The other, for his fair display'd a heart
So hard, it would not melt at other's woes.
And such is love-or such, at least, the whims
Of those by courtesy call'd lovers, fellows
Who plume themselves upon their manliness,
And arrogate superiority
Over a sex, which, in all things where love
Truly is shown:-in faith and constancy,
(Ay, sneer ye brainless coxcombs, constancy,)


In perfect self-devotedness: in courage
To brave the world's barbarity; and patience
To bear e’en wrong from him for whom that world
Was cast aside, and lost: in truth and honour:
In pure, enduring, fond and fix'd affection,
Nature has placed upon an elevation
In her great scale of being, over man;
Man, that mere egotist, vain, fickle, selfish,
In whom e'en love is a disease, a kind
Of tertain that by fits freezes the soul,
Or burns it up with fever-yea, as high
As the most glorious Heavens are raised above

and sordid Earth. But to resume
My tale--which, by the way, I have not yet
Begun, I think-without more preface, or
Digression--for I hate digressions more,
If possible, than long and wordy preface-
But who could ever yet encounter woman
And keep the onward, jog-trot, business pace,
Passing her without reverence!- To my story:-
There lived in Italy, I think near Florence,
Some brace of centuries past, a good old count,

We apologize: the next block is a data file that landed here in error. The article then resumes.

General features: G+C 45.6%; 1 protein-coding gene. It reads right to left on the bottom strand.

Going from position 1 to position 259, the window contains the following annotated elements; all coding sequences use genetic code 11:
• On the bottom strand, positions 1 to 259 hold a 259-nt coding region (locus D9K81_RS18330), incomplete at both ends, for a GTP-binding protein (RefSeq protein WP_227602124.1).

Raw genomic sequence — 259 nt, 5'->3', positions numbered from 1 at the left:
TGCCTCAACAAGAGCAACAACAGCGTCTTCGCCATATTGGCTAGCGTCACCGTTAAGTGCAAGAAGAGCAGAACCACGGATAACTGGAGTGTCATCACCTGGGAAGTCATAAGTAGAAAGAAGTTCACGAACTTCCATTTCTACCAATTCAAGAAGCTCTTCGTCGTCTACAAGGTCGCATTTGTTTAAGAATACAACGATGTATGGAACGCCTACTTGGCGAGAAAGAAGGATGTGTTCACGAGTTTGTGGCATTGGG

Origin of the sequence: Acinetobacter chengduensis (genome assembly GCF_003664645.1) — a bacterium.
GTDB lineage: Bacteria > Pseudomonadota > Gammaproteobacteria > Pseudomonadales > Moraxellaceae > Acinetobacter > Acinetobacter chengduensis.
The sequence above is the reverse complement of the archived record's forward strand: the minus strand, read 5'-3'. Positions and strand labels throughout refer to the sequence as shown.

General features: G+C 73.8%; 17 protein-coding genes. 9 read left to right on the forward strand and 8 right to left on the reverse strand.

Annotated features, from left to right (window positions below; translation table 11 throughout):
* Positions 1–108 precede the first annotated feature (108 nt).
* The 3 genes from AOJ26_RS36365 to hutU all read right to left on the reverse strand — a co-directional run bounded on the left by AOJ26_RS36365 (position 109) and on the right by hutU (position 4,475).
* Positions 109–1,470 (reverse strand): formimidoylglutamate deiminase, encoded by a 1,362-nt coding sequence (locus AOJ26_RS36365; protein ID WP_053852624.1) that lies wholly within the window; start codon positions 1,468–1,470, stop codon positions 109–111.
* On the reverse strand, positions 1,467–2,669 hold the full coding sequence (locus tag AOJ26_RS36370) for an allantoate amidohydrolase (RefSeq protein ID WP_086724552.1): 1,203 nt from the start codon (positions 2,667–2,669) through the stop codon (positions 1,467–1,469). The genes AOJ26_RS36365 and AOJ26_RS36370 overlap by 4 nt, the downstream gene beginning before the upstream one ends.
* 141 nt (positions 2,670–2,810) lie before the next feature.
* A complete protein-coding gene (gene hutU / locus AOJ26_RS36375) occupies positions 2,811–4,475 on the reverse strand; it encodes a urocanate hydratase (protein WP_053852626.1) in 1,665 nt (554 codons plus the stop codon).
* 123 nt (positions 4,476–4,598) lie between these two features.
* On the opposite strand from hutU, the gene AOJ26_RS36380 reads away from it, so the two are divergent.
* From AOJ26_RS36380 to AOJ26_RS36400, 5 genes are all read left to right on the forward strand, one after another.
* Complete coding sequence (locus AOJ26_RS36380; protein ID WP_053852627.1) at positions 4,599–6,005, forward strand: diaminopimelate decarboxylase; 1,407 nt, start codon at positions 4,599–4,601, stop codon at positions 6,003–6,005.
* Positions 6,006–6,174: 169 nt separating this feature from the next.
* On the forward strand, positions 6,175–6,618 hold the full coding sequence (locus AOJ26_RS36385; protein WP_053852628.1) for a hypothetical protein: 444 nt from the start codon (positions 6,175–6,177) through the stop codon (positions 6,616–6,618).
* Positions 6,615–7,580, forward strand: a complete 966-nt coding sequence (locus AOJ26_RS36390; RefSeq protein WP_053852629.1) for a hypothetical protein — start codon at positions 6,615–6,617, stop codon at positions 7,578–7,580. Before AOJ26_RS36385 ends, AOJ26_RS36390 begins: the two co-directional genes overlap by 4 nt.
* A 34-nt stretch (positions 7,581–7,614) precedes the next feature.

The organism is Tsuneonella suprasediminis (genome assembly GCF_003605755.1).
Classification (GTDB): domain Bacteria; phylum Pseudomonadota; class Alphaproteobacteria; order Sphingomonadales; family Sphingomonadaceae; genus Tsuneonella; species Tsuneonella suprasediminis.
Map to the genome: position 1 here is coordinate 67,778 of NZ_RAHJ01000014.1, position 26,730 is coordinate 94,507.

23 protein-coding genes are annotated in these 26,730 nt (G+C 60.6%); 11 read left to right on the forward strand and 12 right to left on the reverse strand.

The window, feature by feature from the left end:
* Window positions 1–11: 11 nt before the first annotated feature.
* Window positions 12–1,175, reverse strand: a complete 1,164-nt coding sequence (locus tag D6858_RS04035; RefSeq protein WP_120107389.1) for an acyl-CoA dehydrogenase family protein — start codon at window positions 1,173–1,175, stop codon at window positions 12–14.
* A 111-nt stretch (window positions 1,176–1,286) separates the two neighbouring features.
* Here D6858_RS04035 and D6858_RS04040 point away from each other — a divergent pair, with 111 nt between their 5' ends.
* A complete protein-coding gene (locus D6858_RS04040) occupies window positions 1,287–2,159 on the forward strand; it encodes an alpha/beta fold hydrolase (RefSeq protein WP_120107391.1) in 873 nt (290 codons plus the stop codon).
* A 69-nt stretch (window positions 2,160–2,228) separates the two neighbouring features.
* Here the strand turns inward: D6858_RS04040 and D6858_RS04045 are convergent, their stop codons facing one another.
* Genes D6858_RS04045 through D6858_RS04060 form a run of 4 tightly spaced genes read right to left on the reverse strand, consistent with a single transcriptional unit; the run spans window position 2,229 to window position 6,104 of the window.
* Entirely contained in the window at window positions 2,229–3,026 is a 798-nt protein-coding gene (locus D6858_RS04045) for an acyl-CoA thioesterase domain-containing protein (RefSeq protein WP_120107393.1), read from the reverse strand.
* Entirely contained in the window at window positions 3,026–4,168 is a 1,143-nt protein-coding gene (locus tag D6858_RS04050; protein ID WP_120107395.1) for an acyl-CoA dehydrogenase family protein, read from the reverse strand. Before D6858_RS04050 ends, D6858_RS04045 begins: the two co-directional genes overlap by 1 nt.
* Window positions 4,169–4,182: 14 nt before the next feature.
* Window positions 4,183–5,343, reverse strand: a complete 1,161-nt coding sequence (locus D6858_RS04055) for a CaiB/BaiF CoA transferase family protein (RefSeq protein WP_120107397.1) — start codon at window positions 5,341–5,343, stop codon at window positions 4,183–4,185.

Who, in his fine old castle rear'd a daughter,
His only child—Angelica-so named,
Perhaps, from her of the divine “ Orlando;"
Medoro's fair Angelica, the fondest
And tenderest of women, whose sweet face,
As given by Cipriani I could kiss
Although but in translation, from the copper
Of Bartolozzi. Our Angelica
Was beautiful:--but I had rather not
Describe minutely, lest it should be deem'd
Invidious, by some female friend of mine
Whom the description suited not. 'Tis dangerous
To dwell on female charms too long or warmly,
Or too particularly-I never do,

Save in a sonnet to my lady's eye-brow,
And then, if that be flaxen, I avoid
Praise of the raven arch, and vice versa.
So, what our heroine was, in shape or air
And feature and complexion-whether pale
And interesting, of fragile, sylph-like form-
Or flush and fat-I beg a million pardons,
I mean--approaching to the embonpoint,
Haply the painter may divulge, not I.
She was a frank, kind-hearted, generous creature-
Had proved a most dear daughter; and, within
Her innocent heart had stores of precious love
To bless the happy husband, far beyond
His fondest hope, were he the veriest miser
In Hymen's wide domain. I can't aver
She was in love, for she had liv'd secluded,
Shut out from all society, to please
Her good old sire, who, since her mother's death,
Grew, to be plain, hypochondrical.
Yet so it was, she was betrothed, to one
She thought, at least, she loved. Ippolito
Was a fair youth of a right noble lineage,
Who came from Florence duly every summer,
To rusticate among his father's oaks.
Angelica and he had met—and so
Became of course, in the country, lovers--and
The match being eligible on either side,
The estates already wed, the parents smiled,
The notary chuckled, and the lovers blush'd
And were betrothed: how soon a contract's made
When all are to be gainers. Love, however,
Smiled not, it seems, on those solemnities.
Perhaps he did not like the notary,
Love does not write his billets doux on parchment.
The sequel will denote he was displeased,
Yet such a sequel to a tale of love